• / Free eNewsletters & Magazine
  • / My Account
Home>Research & Insights>Fund Times>Market Meltdown Winners and Losers

Related Content

  1. Videos
  2. Articles
  1. Fidelity Delving Into Private Companies

    In an attempt to see a longer runway for growth, some of the group's largest funds, including widely held Fidelity Contrafund, are investing in private companies.

  2. Consistency Key With 529s

    Fidelity's Andrew Dierdorf discusses how his firm's new open architecture strategies jell with Fidelity's legacy college-savings options.

Market Meltdown Winners and Losers

Plus, new Putnam funds, Fidelity manager changes, and more.

Morningstar Analysts, 10/06/2008

Morningstar's fund analysts cover 2,000 mutual funds. Their full analyst reports, including Stewardship Grades, are available in Morningstar Principia Mutual Funds Advanced and Morningstar Advisor Workstation Office Edition.

With the jarring nosedive the stock market has taken amid the financial crisis and the failure of the initial government bailout plan, it's no surprise that nearly all large-value funds have lost money recently, given their typically large stakes in the financials sector. Below we look at some funds that have tanked since Lehman Brothers collapsed on September 15, as well as a few that have survived fairly well.

We've long been fans of managers who invest with conviction, but Arnie Schneider's decision to stash nearly 40% of Schneider Value SCMLX in financials as of the end of June--not to mention a 9% stake in Freddie Mac FRE and Fannie Mae FNM--demonstrates the downside of a concentrated portfolio. The fund was one of the hardest-hit in the recent turmoil, down nearly 13% from Sept. 15 through Sept. 30. Schneider Value isn't the worst offender, however. Touchstone Large Cap Value TLCAX is down 22.4% in the same period and has lost nearly 54% for the year to date. That fledgling fund, which launched in 2006, seemed to own nearly every struggling stock in its June portfolio, including Fannie and Freddie, Washington Mutual WM, and insurance giant AIG AIG.

Only one large-value fund has stayed in the black this year: Forester Value FVALX delivered a 1.6% return from Sept. 15 through Sept. 30, and has gained 11.5% for the year to date. The nine-year-old fund staved losses with its low 10% stake in financials, instead loading up on profitable health-care and consumer names.

Other funds escaped the turmoil with minimal damage, relatively speaking. Yacktman YACKX, for example, has recently outperformed nearly all of its large-value peers with a -3.2% return (from Sept. 15 to Sept. 30). Although this fund is highly concentrated, it has held up better than Schneider Value by putting large stakes in consumer names and keeping only 11% in financials as of the end of June (compared with the category average of 21%). Similarly, respected manager Jean-Marie Eveillard of First Eagle U.S. Value FEVAX generally eschews financials and has kept a big stake in cash, limiting the fund's recent loss to 3.4% (Sept. 15-Sept. 30). And Fund Analyst Pick WHG LargeCap Value Instl WHGLX continues to earn its stripes. By sticking to some of the more stable financial firms, including JP Morgan JPM and Wells Fargo WFC, it's slipped just 3.4% in recent weeks.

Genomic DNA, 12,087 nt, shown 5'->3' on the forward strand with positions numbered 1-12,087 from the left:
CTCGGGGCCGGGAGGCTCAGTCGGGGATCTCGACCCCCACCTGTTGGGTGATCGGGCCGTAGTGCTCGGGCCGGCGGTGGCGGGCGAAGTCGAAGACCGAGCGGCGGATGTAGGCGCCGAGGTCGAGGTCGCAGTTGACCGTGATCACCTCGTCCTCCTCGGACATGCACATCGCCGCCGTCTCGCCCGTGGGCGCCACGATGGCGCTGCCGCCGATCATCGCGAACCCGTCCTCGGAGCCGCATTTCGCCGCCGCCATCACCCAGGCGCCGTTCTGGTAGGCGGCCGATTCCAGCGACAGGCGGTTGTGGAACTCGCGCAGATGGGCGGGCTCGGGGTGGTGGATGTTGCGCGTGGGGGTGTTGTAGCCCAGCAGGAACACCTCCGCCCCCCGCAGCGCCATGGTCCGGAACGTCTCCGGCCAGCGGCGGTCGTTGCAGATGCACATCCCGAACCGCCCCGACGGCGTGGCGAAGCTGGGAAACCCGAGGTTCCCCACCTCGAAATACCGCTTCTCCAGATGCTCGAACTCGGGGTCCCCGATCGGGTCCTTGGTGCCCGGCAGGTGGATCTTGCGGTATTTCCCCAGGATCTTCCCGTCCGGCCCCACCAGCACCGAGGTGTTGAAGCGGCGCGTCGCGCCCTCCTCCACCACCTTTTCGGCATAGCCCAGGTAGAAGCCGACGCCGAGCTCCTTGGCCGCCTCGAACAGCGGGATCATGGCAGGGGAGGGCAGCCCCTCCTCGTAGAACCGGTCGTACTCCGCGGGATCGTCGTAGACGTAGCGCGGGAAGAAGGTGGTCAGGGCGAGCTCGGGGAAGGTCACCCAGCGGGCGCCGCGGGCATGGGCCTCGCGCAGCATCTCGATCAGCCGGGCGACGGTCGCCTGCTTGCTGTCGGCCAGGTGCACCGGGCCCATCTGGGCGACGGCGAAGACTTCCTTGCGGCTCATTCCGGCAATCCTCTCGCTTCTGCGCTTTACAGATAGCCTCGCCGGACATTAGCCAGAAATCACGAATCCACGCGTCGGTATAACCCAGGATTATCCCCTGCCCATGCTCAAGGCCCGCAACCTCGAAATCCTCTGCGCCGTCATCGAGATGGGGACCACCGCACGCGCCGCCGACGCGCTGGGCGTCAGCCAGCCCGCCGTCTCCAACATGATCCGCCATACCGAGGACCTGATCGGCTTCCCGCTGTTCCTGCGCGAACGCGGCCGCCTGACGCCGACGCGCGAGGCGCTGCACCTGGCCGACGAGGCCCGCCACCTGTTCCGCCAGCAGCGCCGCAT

Neuberger Berman Finds a New Owner
Two private-equity companies, Bain Capital Partners, LLC and Hellman & Friedman LLC, have agreed to purchase Neuberger Berman, the mutual fund business of bankrupt Lehman Brothers Holdings. The deal also includes the fixed-income and alternative asset-management arms of Lehman Brothers' Investment Management Division. The acquisition, expected to be completed in 2009, will lead to a stand-alone investment firm with an estimated $230 billion of assets under management (the combined value of Neuberger Berman and the Lehman division). Portfolio managers and other senior professionals will own at least 20% of the new conglomeration, and Bain Capital and Hellman & Friedman will split the remaining stake evenly.PAGEBREAK

This is not the first time Hellman & Friedman has bought out a financial firm. In 2006, it purchased European asset management firm Gartmore Investment Management in a similar fashion, with employees retaining partial ownership of the firm. It also has a stake in Artisan Partners, LPL Financial, and Arch Capital Group Ltd, among others, and generally takes a hands-off approach with these acquired firms. Bain Capital, meanwhile, has generally stayed away from acquiring financial firms until now, preferring to invest in consumer companies.

The new company will be headed by George Walker, who had been head of investment management for Lehman. Joe Amato will continue to be in charge of the Neuberger arm. Overall, we're pleased that investment personnel will have some ownership stake in the firm. Meanwhile, we expect little disruption, if any, for Neuberger Berman fundholders.

©2017 Morningstar Advisor. All right reserved.